Misconceptions in Metabolism

I’m currently at the ISGSB meeting (International Study group for Systems Biology – formally BTK) in Holland. This is a group that values both theoretical analysis and experimentation in biochemical network analysis. Its an interesting group of people that I have literally followed for a couple of decades. A new researcher to the field of metabolism gave an interesting but false statement in their talk that requires some clarification.

The statement was this, (using their terminology).If a particular step in a metabolic pathway is rate limiting then the substrate to that reaction step is also rate limiting. True or false? First of all what did they mean by the terms rate limiting? If a biochemical step is rate limiting it means that increasing the enzyme activity will increase the steady state flux through the pathway, in MCA (metabolic control analysis) this is measured using the flux control coefficient.  A rate limiting substrate is similarly defined where if the substrate concentration is increased the reaction rate of the step increases (note, not the flux but the reaction rate associated with the substrate). We measure the rate limitingness of a substrate using its elasticity coefficient.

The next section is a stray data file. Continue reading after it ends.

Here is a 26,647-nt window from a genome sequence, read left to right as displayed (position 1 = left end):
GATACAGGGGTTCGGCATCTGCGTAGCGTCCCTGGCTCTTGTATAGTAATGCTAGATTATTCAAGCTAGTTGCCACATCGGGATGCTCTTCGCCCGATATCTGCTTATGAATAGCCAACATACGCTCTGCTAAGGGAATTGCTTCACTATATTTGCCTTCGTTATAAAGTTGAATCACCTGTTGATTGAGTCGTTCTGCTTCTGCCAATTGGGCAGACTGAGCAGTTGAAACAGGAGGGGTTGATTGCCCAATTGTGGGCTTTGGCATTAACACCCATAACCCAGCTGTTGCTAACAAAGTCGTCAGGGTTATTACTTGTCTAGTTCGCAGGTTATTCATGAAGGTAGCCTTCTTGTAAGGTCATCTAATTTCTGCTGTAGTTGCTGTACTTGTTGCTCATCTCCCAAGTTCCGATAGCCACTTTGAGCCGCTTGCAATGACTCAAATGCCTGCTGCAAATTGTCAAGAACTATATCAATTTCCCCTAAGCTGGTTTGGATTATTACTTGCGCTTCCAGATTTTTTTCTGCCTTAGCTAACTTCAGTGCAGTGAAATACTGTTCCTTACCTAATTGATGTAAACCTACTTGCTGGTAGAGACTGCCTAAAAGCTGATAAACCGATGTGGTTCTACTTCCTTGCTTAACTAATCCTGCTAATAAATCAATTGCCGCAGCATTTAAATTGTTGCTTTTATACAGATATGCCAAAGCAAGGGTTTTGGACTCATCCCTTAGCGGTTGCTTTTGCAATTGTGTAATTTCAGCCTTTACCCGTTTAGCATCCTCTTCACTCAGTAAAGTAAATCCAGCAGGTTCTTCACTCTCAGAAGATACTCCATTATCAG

One of the well known results form MCA is the connectivity theorem, this states that the magnitude of a flux control coefficient is inversely proportional to the substrate elasticity of the same step. This is easy to understand. If we were to increase the activity of a biochemical step that has a high flux control coefficient, the flux through the pathway will increase. If we look at this more closely, when we increase the enzyme activity this must result in a higher consumption of substrate which in turn will trend to decrease the substrate concentration. If the substrate happened to have a high elasticity, this drop in substrate would tend to cancel out any increase in reaction rate brought about by increasing the enzyme activity. That is, a biochemical step that has a high flux control coefficient must necessarily have a low elasticity.

We therefore conclude that the original premise was false. For a biochemical step that is rate limiting, the substrate for that reaction step will NOT be rate limiting.

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